Light asphalt saves lives, says Dutch company
Experiments on light-reflecting asphalt point to the possibility that road administrators could save millions on road-side lighting on highways. In the dark, road-users could even find their way without headlights, De Telegraaf reports.
The first results are in after a long-term experimentation from Dura Vermeer and the Ministry of Infrastructure and Environment on the use of the 'white asphalt'.
In 2011, the Luminumpave, designed by Dura Vermeer, was laid on the A35 near Hengelo, as well as in areas of Purmerend and Hoofdorp, as a test area to see whether the asphalt with various mixture compounds could withstand the test of time.
According to innovation manager Robbert Naus, the 'white' roads could save up to 50 percent of the public illumination currently necessary. "This could mean enormous energy saving and corresponding reduction of CO2 emissions if this is administered."
Last year, the Minisry of Infrastructure and Environment decided to cut the lights on half of the highways after 11 p.m. to save costs. This is hoped to save €35 million by 2020. Naus believes that the white asphalt could be an alternative.
The light-reflecting asphalt is also safer as road-users can see each other as well as the road more clearly, Naus says. The manager tells the paper that negotiations are underway with the provinces of Overijssel and Noord-Holland about the possible administration of the white pavement. Rotterdam is also interested.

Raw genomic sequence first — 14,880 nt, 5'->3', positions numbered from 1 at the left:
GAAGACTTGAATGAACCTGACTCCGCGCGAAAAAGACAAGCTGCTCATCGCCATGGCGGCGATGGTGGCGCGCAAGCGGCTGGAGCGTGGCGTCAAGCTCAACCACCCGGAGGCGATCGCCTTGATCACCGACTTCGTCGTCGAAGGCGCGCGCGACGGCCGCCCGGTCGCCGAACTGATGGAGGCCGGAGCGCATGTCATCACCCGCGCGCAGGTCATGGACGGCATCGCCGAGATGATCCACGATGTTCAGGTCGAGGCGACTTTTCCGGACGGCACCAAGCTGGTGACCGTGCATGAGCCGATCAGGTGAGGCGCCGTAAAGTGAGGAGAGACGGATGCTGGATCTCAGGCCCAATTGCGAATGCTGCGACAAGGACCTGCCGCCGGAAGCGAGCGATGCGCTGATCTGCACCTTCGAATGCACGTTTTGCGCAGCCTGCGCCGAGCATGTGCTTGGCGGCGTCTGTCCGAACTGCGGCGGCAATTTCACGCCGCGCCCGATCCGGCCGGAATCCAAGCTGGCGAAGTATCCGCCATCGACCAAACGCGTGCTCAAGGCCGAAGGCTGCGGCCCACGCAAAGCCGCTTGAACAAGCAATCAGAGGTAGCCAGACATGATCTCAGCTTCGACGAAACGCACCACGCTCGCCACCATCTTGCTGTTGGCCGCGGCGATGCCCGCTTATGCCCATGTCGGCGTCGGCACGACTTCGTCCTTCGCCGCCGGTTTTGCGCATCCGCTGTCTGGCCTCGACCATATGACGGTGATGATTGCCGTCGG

The asphalt is slightly more expensive than the normal kind, but this will be made up for by the reduction of lighting necessary. "And if it then also reduces the chance of accidents and is CO2-friendly, it means a win-win situation", Naus tells De Telegraaf.
Tunnels could be the first targets for the light asphalt because they are lit at all times, offering the most profit from this scheme. Naus says that the white asphalt could also simply work in strategic locations such as dark corners on roads or in the vicinity of schools, sporting associations and residential areas to increase safety.